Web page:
Wednesday, April 06, 2005

In an email regarding yesterday's post, one reader made the valid point that European leaders have really backed off Wolfowitz to preserve their own unspoken right to appoint the IMF head.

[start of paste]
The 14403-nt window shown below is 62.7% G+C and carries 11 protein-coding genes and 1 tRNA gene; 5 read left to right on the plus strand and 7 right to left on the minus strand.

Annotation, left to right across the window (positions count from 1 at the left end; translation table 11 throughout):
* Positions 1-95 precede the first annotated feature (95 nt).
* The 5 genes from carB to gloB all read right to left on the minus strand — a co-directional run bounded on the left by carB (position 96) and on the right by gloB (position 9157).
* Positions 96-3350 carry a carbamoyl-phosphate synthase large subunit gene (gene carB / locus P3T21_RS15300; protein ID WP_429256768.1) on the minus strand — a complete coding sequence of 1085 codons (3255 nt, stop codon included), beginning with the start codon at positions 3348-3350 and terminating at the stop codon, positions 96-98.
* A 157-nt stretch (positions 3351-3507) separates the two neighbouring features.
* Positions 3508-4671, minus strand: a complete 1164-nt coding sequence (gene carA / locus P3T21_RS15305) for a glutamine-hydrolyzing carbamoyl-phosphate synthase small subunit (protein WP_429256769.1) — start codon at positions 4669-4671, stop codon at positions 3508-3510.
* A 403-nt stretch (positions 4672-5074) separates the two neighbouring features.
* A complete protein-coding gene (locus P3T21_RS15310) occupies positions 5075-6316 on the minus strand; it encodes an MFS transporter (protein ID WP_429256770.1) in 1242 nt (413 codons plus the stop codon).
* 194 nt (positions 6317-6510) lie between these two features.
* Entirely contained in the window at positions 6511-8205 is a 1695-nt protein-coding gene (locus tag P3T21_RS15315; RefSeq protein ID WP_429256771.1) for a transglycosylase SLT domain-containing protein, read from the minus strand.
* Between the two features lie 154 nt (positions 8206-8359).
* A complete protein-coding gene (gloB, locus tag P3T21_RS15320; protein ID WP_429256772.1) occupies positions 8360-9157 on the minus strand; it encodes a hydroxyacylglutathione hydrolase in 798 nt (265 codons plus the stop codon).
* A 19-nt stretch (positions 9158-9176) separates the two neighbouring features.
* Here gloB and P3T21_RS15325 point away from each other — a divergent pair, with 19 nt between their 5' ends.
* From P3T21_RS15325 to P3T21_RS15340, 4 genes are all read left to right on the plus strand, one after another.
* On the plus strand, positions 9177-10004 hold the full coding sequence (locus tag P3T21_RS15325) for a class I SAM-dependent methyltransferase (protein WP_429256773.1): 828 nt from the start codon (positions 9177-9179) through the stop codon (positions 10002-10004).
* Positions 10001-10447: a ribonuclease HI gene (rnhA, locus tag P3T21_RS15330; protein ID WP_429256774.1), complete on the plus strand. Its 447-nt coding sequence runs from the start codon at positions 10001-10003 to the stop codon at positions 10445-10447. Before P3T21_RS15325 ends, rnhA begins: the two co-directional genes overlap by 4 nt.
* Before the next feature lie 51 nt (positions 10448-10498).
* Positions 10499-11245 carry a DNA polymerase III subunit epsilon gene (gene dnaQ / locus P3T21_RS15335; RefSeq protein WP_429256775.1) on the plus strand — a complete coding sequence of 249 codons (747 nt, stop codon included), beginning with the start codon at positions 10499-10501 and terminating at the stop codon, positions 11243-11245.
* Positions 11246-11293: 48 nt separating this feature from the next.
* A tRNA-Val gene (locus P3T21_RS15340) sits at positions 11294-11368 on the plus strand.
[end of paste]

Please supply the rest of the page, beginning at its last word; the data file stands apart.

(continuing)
This is certainly part of the story, and a concern I should have mentioned. But I still think there's a fair amount of structural stuff at play too. Otherwise I don't know how else to answer the following question: if Europe really believes in the absolute immorality of torture, then why aren't they taking advantage of the one chance they have to do something about the widespread use of torture by the American military? On its own the IMF argument doesn't cut it. There were a few Democrats in the U.S. who flirted with breaking a similar unspoken rule regarding cabinet appointments by threatening to veto Gonzalez, as well as several others who gave Gonzalez a hard time in his nomination hearings. Why have European leaders not done the same for Wolfowitz?


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